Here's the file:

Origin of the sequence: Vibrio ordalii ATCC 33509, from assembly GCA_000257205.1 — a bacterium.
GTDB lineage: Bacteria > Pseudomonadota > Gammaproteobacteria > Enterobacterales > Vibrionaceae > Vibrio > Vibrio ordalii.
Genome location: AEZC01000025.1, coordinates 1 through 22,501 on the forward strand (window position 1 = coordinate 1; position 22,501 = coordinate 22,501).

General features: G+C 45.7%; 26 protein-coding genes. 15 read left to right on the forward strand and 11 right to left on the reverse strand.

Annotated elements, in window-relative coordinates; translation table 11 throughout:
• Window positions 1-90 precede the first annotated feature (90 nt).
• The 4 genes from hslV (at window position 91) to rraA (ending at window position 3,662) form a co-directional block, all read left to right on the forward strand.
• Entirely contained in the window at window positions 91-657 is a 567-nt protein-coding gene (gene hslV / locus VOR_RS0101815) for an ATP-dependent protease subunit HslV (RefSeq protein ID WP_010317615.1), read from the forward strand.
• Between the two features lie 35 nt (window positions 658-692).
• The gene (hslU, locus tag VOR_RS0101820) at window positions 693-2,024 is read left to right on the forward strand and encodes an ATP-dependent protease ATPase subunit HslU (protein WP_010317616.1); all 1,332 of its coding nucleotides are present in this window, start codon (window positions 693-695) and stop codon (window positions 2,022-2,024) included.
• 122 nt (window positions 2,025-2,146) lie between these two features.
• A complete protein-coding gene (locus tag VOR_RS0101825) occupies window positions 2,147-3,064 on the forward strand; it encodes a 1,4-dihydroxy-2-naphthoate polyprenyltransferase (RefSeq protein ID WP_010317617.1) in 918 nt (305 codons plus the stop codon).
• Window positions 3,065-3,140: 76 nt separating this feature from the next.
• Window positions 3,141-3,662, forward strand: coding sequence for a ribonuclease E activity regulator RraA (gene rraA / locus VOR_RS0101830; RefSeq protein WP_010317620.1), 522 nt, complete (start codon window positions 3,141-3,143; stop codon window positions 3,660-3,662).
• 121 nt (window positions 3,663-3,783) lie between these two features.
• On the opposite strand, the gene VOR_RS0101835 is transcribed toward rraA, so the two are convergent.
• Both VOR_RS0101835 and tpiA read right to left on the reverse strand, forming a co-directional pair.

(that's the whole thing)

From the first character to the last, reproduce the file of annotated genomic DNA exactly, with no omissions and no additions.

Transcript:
Origin of the sequence: Vibrio ordalii ATCC 33509, from assembly GCA_000257205.1 — a bacterium.
GTDB lineage: Bacteria > Pseudomonadota > Gammaproteobacteria > Enterobacterales > Vibrionaceae > Vibrio > Vibrio ordalii.
Genome location: AEZC01000025.1, coordinates 1 through 22,501 on the forward strand (window position 1 = coordinate 1; position 22,501 = coordinate 22,501).

General features: G+C 45.7%; 26 protein-coding genes. 15 read left to right on the forward strand and 11 right to left on the reverse strand.

Annotated elements, in window-relative coordinates; translation table 11 throughout:
• Window positions 1-90 precede the first annotated feature (90 nt).
• The 4 genes from hslV (at window position 91) to rraA (ending at window position 3,662) form a co-directional block, all read left to right on the forward strand.
• Entirely contained in the window at window positions 91-657 is a 567-nt protein-coding gene (gene hslV / locus VOR_RS0101815) for an ATP-dependent protease subunit HslV (RefSeq protein ID WP_010317615.1), read from the forward strand.
• Between the two features lie 35 nt (window positions 658-692).
• The gene (hslU, locus tag VOR_RS0101820) at window positions 693-2,024 is read left to right on the forward strand and encodes an ATP-dependent protease ATPase subunit HslU (protein WP_010317616.1); all 1,332 of its coding nucleotides are present in this window, start codon (window positions 693-695) and stop codon (window positions 2,022-2,024) included.
• 122 nt (window positions 2,025-2,146) lie between these two features.
• A complete protein-coding gene (locus tag VOR_RS0101825) occupies window positions 2,147-3,064 on the forward strand; it encodes a 1,4-dihydroxy-2-naphthoate polyprenyltransferase (RefSeq protein ID WP_010317617.1) in 918 nt (305 codons plus the stop codon).
• Window positions 3,065-3,140: 76 nt separating this feature from the next.
• Window positions 3,141-3,662, forward strand: coding sequence for a ribonuclease E activity regulator RraA (gene rraA / locus VOR_RS0101830; RefSeq protein WP_010317620.1), 522 nt, complete (start codon window positions 3,141-3,143; stop codon window positions 3,660-3,662).
• 121 nt (window positions 3,663-3,783) lie between these two features.
• On the opposite strand, the gene VOR_RS0101835 is transcribed toward rraA, so the two are convergent.
• Both VOR_RS0101835 and tpiA read right to left on the reverse strand, forming a co-directional pair.